Food Research International 05/2015; 76. DOI:10.1016/j.foodres.2015.05.001 · 2.82 Impact Factor
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    • "Several studies have been published that associate trans fat intake with the development of cardiovascular disease [6] [7] [8] [9] [10] and some types of cancer [11] [12] [13] Cardiovascular disease in response to trans fat intake may be due to an increase in low density lipoprotein (LDL-c) levels along with a decrease in high density lipoprotein (HDL-c) levels [14]. Government regulatory agencies in Canada and the United States (Canadian Food Inspection Agency and Food and Drug Administration – FDA) mandated the reporting of the presence of these lipids on food labels in 2003. "
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    ABSTRACT: In Brazil, the National Health Surveillance Agency (ANVISA) made the labeling of trans fats in foods mandatory from July 2006. The claim “trans fat free” can be used only for foods with trans fat content lower than 0.2g and saturated fat content lower than 2g per serving. This study determined fatty acid profile by gas chromatography and total fat content of nine cookie types and three bread types and the results obtained were compared with the values reported on the labels of these products. According to the results, 92% of the products contained trans fat, although only 33% reported this on their labels. There was no significant difference with the experimentally determined levels of the products that reported the presence of trans fat. In 67% of the products that reported an absence of trans fat on their labels, less than 0.2g of trans fat per serving was experimentally detected. The results revealed that the food product manufacturers studied are labeling trans fat content properly according to the law as they report products that have less than 0.2g trans fat as “trans fat free”. However, it bears noting that claiming that a product is free of trans fat on the label does not always guarantee that it is not present in the product and that the maximum suggested daily intake of 2g will not be exceeded relatively easily considering that consumers do not always consume only the amount identified as the serving size on the label. Also, the paper enabled a discussion about the lack of standardization in the description of fat used as ingredient in foods. At a glance: Figures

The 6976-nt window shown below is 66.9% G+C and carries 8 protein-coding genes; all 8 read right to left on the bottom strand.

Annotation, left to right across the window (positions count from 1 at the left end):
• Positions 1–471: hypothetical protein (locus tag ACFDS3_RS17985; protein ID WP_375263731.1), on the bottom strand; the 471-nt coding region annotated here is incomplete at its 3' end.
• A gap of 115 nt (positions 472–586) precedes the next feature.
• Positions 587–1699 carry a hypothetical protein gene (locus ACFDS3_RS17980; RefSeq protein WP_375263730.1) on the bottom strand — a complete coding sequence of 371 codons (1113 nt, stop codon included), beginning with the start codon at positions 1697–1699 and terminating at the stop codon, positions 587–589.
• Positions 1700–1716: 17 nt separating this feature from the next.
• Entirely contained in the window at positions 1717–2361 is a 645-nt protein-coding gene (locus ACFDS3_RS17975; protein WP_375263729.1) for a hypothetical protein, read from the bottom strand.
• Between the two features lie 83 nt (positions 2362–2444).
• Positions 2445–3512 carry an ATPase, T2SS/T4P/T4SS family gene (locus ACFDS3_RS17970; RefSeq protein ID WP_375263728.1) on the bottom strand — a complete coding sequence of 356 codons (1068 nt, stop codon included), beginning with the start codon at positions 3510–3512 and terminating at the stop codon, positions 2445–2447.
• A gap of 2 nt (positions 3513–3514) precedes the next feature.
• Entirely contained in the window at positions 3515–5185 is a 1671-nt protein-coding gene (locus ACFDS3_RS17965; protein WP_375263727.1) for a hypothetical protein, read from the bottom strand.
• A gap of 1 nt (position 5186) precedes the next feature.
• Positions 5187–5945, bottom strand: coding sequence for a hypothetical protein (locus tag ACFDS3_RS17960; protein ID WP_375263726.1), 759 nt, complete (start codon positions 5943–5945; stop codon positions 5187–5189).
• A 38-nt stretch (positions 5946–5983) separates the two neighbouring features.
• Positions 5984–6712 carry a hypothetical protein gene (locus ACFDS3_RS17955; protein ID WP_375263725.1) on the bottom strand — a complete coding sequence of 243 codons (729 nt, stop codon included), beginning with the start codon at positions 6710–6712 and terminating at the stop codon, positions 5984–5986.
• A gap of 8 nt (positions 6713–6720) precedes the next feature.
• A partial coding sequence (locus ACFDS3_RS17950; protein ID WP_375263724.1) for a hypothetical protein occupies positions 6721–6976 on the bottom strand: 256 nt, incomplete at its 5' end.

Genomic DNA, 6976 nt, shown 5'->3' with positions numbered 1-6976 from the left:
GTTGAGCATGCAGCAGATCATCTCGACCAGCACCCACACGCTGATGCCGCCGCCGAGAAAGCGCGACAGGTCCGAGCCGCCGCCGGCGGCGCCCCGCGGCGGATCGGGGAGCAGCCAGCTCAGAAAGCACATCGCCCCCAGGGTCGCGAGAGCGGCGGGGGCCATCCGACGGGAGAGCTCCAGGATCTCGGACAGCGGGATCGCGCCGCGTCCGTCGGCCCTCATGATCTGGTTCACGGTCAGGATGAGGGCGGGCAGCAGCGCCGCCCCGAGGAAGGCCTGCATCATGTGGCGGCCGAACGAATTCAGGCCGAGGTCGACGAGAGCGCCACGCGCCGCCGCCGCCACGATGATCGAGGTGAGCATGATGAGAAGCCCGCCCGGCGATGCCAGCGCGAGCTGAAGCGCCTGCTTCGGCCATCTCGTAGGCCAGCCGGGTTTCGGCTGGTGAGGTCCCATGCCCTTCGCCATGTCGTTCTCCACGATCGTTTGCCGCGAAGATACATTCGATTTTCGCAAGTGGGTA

Journal of food and nutrition research 12/2014; 2(12):906-913. DOI:10.12691/jfnr-2-12-8 · 0.80 Impact Factor
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    • "Replacing SFA with MUFA or PUFA may be beneficial, but replacing SFA with some other dietary components, such as refined carbohydrates, may increase the risk (Baum et al., 2012). Research suggests that trans fatty acid intake (Hoenselaar, 2012; Mozaffarian, Aro, & Willett, 2009), diets with a high glycemic index (Jakobsen et al., 2010), and high dietary salt may be more significant risk factors for heart disease than dietary SFA (Aaron & Sanders, 2013; Mozaffarian et al., 2009). Furthermore, recent investigations suggest that increased consumption of refined carbohydrates is associated with cardiovascular risk (Baum et al., 2012; Flock, Fleming, & Kris-Etherton, 2014; Siri-Tarino et al., 2010a, 2010b). "
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    ABSTRACT: Dietary patterns are an important concept in dietary recommendations. The Western pattern is most commonly defined as a diet characterized by high intakes of refined grains, sugar and red meat, and has been shown to be associated with increased risks for certain types of cancer, coronary heart disease, diabetes, and obesity. However, isolating the independent effects of individual foods on health outcomes is central to helping individuals choose foods to build healthier dietary patterns to which they can adhere. Red meat is a popular source of high quality protein and provides a variety of essential nutrients that improve overall diet quality. It is also a source of saturated fatty acids, which observational evidence suggest are associated with heart disease, although recent data challenge this. Several studies have shown that lean red meat can be successfully included in recommended heart-healthy dietary patterns without detriment to blood lipids. Furthermore, increased dietary protein has been shown to promote healthy body weight and composition, in part by increasing satiety, and to improve vitality and stamina.
    Meat Science 11/2014; 98(3). DOI:10.1016/j.meatsci.2014.06.028 · 2.62 Impact Factor